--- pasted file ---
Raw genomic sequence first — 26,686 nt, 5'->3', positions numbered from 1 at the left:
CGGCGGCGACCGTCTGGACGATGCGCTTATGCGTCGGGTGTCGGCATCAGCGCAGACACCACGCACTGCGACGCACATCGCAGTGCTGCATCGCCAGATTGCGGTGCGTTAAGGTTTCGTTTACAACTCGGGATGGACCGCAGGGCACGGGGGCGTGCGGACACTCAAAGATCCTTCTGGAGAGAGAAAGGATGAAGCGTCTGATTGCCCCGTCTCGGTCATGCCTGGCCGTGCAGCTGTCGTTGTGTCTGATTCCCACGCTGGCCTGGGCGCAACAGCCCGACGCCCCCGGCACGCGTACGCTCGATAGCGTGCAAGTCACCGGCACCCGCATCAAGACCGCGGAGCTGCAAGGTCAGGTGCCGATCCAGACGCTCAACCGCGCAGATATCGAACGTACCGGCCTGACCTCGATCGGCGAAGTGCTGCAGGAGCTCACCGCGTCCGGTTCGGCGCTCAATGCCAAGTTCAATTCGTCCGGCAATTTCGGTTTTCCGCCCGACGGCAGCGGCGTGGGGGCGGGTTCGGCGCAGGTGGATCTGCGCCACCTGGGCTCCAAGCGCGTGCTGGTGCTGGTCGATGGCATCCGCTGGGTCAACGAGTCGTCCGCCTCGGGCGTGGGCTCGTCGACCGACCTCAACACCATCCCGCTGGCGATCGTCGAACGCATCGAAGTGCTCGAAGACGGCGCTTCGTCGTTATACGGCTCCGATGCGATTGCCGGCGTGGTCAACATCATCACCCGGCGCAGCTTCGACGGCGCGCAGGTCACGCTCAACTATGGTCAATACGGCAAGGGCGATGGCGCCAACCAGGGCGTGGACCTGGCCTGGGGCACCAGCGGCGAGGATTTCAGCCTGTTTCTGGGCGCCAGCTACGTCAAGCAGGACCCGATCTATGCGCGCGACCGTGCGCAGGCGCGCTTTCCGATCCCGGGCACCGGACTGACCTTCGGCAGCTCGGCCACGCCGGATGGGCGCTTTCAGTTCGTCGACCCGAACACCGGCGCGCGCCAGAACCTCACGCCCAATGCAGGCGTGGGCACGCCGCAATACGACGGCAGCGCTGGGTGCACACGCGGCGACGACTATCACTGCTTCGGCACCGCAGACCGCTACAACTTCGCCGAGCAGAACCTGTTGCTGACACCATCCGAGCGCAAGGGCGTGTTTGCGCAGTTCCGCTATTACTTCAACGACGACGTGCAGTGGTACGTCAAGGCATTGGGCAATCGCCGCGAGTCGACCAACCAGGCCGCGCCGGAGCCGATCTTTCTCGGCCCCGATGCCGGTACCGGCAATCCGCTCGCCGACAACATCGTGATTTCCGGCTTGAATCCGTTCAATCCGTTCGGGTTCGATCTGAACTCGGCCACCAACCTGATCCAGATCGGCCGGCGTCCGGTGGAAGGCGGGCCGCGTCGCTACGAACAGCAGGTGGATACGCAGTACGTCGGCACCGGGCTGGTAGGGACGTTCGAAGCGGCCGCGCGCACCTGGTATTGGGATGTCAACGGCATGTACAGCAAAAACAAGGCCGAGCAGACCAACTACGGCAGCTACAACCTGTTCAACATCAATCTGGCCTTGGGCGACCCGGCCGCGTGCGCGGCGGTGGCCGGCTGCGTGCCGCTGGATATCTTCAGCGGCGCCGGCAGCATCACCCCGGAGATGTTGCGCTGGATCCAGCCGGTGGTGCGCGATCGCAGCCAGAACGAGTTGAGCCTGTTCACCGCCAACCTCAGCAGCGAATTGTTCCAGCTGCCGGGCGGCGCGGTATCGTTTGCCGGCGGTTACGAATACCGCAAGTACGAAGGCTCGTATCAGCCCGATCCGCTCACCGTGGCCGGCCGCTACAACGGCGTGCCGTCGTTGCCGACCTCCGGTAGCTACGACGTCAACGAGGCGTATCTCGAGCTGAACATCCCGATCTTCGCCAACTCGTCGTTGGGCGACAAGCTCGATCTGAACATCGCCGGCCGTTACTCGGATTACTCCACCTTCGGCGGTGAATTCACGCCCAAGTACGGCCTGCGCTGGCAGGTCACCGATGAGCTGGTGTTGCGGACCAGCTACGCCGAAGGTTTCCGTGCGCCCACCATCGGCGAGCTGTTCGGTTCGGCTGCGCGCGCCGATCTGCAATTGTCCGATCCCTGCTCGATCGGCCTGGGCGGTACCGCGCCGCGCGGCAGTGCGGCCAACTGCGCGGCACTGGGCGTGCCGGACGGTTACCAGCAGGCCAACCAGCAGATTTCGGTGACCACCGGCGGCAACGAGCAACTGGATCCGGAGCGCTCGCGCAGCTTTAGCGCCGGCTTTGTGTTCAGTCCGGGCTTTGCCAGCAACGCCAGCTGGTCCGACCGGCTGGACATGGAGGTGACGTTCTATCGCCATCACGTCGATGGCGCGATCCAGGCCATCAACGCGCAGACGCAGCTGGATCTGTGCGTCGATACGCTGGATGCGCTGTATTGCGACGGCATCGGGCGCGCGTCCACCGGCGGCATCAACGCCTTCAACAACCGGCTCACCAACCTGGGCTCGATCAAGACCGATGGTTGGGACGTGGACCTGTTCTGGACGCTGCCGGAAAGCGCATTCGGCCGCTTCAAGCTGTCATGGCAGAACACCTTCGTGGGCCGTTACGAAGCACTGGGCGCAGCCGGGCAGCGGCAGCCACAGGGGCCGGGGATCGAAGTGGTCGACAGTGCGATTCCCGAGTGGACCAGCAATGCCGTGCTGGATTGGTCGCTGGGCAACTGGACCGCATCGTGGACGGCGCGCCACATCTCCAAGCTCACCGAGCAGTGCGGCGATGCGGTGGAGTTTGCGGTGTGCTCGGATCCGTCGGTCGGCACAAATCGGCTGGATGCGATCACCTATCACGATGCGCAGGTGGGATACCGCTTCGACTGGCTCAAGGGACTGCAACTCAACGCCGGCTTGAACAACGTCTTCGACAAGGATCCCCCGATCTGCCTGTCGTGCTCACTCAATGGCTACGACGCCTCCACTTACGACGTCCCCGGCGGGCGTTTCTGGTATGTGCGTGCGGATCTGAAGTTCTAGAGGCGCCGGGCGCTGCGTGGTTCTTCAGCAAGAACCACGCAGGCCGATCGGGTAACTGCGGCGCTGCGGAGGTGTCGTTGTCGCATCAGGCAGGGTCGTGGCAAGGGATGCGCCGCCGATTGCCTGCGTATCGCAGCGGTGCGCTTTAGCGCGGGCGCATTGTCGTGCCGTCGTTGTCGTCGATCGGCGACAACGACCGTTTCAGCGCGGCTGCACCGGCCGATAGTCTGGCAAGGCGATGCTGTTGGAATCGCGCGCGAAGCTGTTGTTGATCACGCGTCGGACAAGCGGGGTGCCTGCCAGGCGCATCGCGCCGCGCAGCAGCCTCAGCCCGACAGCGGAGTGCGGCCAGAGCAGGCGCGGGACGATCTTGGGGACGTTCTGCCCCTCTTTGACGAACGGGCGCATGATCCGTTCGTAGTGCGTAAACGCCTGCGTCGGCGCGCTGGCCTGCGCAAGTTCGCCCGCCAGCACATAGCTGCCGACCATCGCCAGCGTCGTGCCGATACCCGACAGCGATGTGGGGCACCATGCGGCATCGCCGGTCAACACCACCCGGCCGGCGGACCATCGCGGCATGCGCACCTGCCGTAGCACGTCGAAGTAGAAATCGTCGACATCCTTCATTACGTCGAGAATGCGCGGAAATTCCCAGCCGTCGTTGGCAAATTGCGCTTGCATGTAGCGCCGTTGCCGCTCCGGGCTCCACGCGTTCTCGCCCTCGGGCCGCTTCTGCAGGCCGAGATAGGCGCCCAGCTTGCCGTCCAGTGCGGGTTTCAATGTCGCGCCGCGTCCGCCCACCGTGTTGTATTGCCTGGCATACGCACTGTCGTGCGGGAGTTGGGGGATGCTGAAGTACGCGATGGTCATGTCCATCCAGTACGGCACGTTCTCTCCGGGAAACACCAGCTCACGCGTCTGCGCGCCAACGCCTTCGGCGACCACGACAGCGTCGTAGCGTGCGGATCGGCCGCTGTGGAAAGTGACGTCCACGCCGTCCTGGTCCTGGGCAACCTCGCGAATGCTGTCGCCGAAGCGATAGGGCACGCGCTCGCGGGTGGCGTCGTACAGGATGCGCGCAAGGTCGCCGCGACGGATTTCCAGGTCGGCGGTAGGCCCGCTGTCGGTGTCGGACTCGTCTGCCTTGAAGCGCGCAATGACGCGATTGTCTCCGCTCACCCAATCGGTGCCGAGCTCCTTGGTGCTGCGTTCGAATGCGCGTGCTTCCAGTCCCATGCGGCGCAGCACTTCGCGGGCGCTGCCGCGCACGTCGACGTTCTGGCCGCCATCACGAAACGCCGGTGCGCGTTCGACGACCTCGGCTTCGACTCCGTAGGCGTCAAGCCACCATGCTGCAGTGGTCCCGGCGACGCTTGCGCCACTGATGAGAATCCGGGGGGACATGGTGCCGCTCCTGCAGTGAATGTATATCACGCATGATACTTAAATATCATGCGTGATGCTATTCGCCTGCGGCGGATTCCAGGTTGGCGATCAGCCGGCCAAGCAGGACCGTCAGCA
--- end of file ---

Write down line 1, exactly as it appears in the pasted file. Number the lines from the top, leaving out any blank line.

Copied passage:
Raw genomic sequence first — 26,686 nt, 5'->3', positions numbered from 1 at the left: